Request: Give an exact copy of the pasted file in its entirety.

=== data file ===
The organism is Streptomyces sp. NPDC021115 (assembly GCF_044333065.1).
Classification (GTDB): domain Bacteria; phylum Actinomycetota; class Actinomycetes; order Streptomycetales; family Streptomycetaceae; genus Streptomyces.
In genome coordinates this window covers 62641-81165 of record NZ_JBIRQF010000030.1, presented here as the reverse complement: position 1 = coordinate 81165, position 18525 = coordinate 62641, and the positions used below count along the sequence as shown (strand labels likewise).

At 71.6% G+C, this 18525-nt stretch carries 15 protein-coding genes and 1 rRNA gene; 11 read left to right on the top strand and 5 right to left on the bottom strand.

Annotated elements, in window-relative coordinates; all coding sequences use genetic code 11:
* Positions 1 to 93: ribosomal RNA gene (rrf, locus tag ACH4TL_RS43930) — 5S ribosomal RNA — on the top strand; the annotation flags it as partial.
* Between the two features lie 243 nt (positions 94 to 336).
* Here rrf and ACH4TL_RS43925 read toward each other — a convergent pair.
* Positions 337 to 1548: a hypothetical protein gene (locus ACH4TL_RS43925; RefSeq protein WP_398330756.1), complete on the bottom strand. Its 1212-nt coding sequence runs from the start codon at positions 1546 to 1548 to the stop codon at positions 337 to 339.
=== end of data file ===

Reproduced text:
The organism is Streptomyces sp. NPDC021115 (assembly GCF_044333065.1).
Classification (GTDB): domain Bacteria; phylum Actinomycetota; class Actinomycetes; order Streptomycetales; family Streptomycetaceae; genus Streptomyces.
In genome coordinates this window covers 62641-81165 of record NZ_JBIRQF010000030.1, presented here as the reverse complement: position 1 = coordinate 81165, position 18525 = coordinate 62641, and the positions used below count along the sequence as shown (strand labels likewise).

At 71.6% G+C, this 18525-nt stretch carries 15 protein-coding genes and 1 rRNA gene; 11 read left to right on the top strand and 5 right to left on the bottom strand.

Annotated elements, in window-relative coordinates; all coding sequences use genetic code 11:
* Positions 1 to 93: ribosomal RNA gene (rrf, locus tag ACH4TL_RS43930) — 5S ribosomal RNA — on the top strand; the annotation flags it as partial.
* Between the two features lie 243 nt (positions 94 to 336).
* Here rrf and ACH4TL_RS43925 read toward each other — a convergent pair.
* Positions 337 to 1548: a hypothetical protein gene (locus ACH4TL_RS43925; RefSeq protein WP_398330756.1), complete on the bottom strand. Its 1212-nt coding sequence runs from the start codon at positions 1546 to 1548 to the stop codon at positions 337 to 339.